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Not minor but major: critical (mis)interpretation in the fiction of Katherine Mansfield

By Gerri Kimber

Abstract

The ‘Decadent Era’ in France, spanning the period between the Commune of 1871 and the Great War, has come to represent a specific literary period, out of whose complexities was to emerge much of twentieth century European Modernism. This literary climate of innovation allowed experimental writers like Katherine Mansfield, now viewed as one of the main innovators of the Modernist short story, to flourish. For many years after her death, critics commonly placed Mansfield as a minor writer, dealing in a delicate, feminine way with the domestic aspects of life – the literary equivalent of painters such as Berthe Morisot and Mary Cassatt with whom her work was often compared. By contrast, in this paper, I aim to mark Mansfield out as an innovator, a Modernist and a feminist. Her own unique form of Modernism was not derivative of other contemporary writers, but was, in fact, a product of her symbiosis of late nineteenth century techniques and themes, for the most part introduced through her reading of Arthur Symons, the dominant ‘critical voice’ in her formative early years. In this paper I shall take one of Mansfield’s stories and reveal its covert fin-de-siècle and decadent imagery, together with its theme of sexual ambiguity, at the same time exposing its Baudelairean influences, demonstrating how all these factors enabled her to find a way of extending the boundaries of her own prose expression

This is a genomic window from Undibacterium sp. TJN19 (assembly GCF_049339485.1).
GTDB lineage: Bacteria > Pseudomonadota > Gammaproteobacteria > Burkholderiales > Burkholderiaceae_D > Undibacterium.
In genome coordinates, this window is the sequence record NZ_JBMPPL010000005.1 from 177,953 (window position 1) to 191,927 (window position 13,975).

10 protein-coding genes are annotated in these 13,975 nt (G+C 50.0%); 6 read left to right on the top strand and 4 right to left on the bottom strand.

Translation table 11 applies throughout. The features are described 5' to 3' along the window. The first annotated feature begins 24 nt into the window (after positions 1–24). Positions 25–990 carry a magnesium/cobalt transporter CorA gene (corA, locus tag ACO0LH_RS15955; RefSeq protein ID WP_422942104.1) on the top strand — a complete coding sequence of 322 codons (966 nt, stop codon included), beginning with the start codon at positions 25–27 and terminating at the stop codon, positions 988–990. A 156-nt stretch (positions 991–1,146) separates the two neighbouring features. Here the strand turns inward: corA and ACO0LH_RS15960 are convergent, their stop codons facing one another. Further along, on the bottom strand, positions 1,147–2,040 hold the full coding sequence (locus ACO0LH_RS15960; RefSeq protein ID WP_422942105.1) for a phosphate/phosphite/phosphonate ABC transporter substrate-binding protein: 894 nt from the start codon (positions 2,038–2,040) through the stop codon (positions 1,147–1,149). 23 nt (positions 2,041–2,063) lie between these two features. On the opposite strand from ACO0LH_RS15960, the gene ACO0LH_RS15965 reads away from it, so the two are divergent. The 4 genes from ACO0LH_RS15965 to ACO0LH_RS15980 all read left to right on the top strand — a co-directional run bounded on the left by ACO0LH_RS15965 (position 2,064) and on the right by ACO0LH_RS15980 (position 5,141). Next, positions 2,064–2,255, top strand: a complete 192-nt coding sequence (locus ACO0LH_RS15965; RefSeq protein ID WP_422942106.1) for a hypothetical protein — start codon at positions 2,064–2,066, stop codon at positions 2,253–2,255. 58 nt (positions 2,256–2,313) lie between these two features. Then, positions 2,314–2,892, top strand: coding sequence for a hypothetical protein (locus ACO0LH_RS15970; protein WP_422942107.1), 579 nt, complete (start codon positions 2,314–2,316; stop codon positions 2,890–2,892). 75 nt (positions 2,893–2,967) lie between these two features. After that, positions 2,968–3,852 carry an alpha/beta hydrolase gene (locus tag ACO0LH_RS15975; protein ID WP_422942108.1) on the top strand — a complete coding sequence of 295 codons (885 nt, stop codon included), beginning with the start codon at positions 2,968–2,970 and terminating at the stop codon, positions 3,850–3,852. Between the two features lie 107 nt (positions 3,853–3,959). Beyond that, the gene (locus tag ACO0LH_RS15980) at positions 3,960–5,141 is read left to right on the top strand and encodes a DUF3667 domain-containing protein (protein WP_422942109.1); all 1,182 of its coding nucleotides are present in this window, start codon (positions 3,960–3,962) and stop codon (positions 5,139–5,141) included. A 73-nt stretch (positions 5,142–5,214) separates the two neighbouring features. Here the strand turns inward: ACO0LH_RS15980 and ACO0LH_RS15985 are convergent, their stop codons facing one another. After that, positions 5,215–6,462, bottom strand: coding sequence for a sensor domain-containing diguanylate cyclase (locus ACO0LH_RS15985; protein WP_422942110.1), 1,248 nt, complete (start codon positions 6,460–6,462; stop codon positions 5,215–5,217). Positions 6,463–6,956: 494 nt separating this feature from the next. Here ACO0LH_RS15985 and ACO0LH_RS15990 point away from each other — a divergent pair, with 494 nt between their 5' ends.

Topics: PR9639.3
OAI identifier: oai:nectar.northampton.ac.uk:4936
Provided by: NECTAR
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